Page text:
Man pleads ‘not guilty’ to human trafficking
The long-absent co-defendant in a Minot human trafficking case pleaded “not guilty” to the Class A felony charge at an arraignment at the Ward County Courthouse in Minot Thursday afternoon.
Loc Bao Tran, 32, had been missing since a warrant for his arrest was issued May 29, 2013, but was located in Denver at the end of January and extradited back to North Dakota to face his charges. The charge carries a maximum penalty of 20 years in prison, a $10,000 fine or both.
A Class A felony has since been increased to a fine of $20,000 but the new penalty won’t be applied to cases prior to the change.
Tran and Trina Phuong Nguyen are both accused of running a Minot business that offered prostitution services from women who couldn’t speak English and lived on the upper floor of the business.
The place was called “The Mann Club” and operated on Third Street Northeast in the same building as a local brewpub until the club was shut down on May 29. The company was registered in the state as a men’s health club or spa and advertised itself online as a massage parlor that offered massage and “anything else,” according to Det. David Goodman of the Minot Police Department, who testified at the Thursday hearing.
On the website BackPage.com ads ran with headlines like “New HOT ASIAN UlTiMaTe ReLaXaTiOn EvErYtHiNg & AnYtHiNg 21,” and featured young, attractive Asian women in various states of undress, according to Goodman and an affidavit filed in the case.
In person, though, the space, which now operates as something else, boasted no signage other than the initials “T.M.C.” printed on a small piece of paper posted to the door. All of the windows were covered in sheets or had closed curtains.
Goodman testified that police first learned of the operation from various chatter around town. Soon they set up surveillance.
“We obtained pole cameras,” Goodman said. “We had those pole cameras installed on poles to the northwest and northeast of the building to cover both entrances to the building … We had one officer watch that video. He observed many men coming and going from the business. We also asked him to watch the women and observe if the women appeared to be coming freely to and from the business and he did not see that. He saw one female leave during that one-month time with two suitcases.”
Of those men, Goodman said that they spoke to four who are all labeled as “John Doe,” with a number based on the order of contact. The first of those was a Canadian man traveling through town.
“I had seen on one of the camera views, I saw him arrive at the business so we went to the business and conducted surveillance and waited for him to leave. We then made contact in northeast Minot,” Goodman said. “He stated that he had stopped for a massage. He was driving from California to his home in Canada. He had found this on the BackPage site. He said that he received a massage and that it went further than that.”
He testified further that the extras provided were labeled in massage-like terms, but had sexual equivalents with the third and highest level of service being full intercourse.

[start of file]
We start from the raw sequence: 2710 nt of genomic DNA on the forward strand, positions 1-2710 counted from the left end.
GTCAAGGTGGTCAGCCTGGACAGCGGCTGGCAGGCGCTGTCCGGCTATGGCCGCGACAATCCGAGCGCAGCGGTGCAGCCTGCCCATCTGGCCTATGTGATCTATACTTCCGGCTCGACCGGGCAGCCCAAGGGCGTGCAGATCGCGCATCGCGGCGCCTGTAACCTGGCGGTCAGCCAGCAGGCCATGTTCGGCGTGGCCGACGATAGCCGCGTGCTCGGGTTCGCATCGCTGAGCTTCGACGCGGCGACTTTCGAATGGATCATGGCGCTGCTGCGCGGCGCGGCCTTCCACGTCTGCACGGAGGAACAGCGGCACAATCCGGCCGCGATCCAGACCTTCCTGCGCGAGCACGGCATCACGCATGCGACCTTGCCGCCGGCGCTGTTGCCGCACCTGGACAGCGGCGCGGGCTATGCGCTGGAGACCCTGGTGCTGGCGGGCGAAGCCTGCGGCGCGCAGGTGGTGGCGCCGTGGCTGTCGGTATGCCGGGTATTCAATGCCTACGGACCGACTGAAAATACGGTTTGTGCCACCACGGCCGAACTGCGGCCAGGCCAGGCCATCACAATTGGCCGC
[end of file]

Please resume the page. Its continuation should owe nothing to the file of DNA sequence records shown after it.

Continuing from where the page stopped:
He said that police had seized, among other things, a “bulk roll of condoms,” computers, photos of the business and several digital video recorders. When questioned about actions of a sexual nature being observed on the recorded video or on the computer, he said that those elements remained an ongoing investigation. He testified that some cameras were mounted in the private rooms.
Once a customer entered the business they were led from that first room into a second, secured entrance that led to a locker room where they were asked to disrobe, deposit their personal effects into a locker, and then given a robe before being led to a shower area where they had to shower before entering the massage rooms.
More details were covered in an earlier Minot Daily News story from Sept. 13, 2013, which is archived on the newspaper’s website (http://bit.ly/P5QUB5).
During the testimony there were points of confusion that elicited silent laughter from Tran, who also at one point put his head on the table. The behavior was distinctive because he otherwise spoke clearly and succinctly into his microphone when asked a question.
The laughter seemed to come from confusion over his connections to other people at the business. Goodman had allegedly been told by Tran at various points that Nguyen, the other defendant, had been his “wife” and at other times his “girlfriend.” Another point was that he had referred to one of the women allegedly used to provide the sexual services as his “sister,” but she turned out not to be his sister by blood, but his “street sister” as Goodman had put it.
Because Tran’s appointed attorney, Robert Wade Martin of the Minot location of the state Public Defenders office, was out of town for the hearing. Tran was instead temporarily represented by Tom Gunderson, also of the Public Defender’s office.
During cross examination of Goodman, Gunderson questioned the amount of evidence the police had that could connect Tran to actually dealing in sex trade rather than just running the business. Gunderson argued that while the business was registered in his name and other documents reveal he owned the business, the police are only “inferring” from these facts that he elicited women to perform sexual acts.
“Did he say he did any recruiting?” Gunderson asked.
“He stated that the recruiting was handled through his sister,” Goodman said.
“But he did not recruit anybody himself?” Gunderson asked.
“He claimed that he did not,” Goodman said.
Questions and answers continued but Goodman continued to repeat that Tran was known to be in the business and that documents had his names on them. Gunderson continued to question how the evidence of him owning a business equate to him actually trafficking humans for sex trade.
Tran’s pretrial conderence is scheduled for May 14 at 9:30 a.m.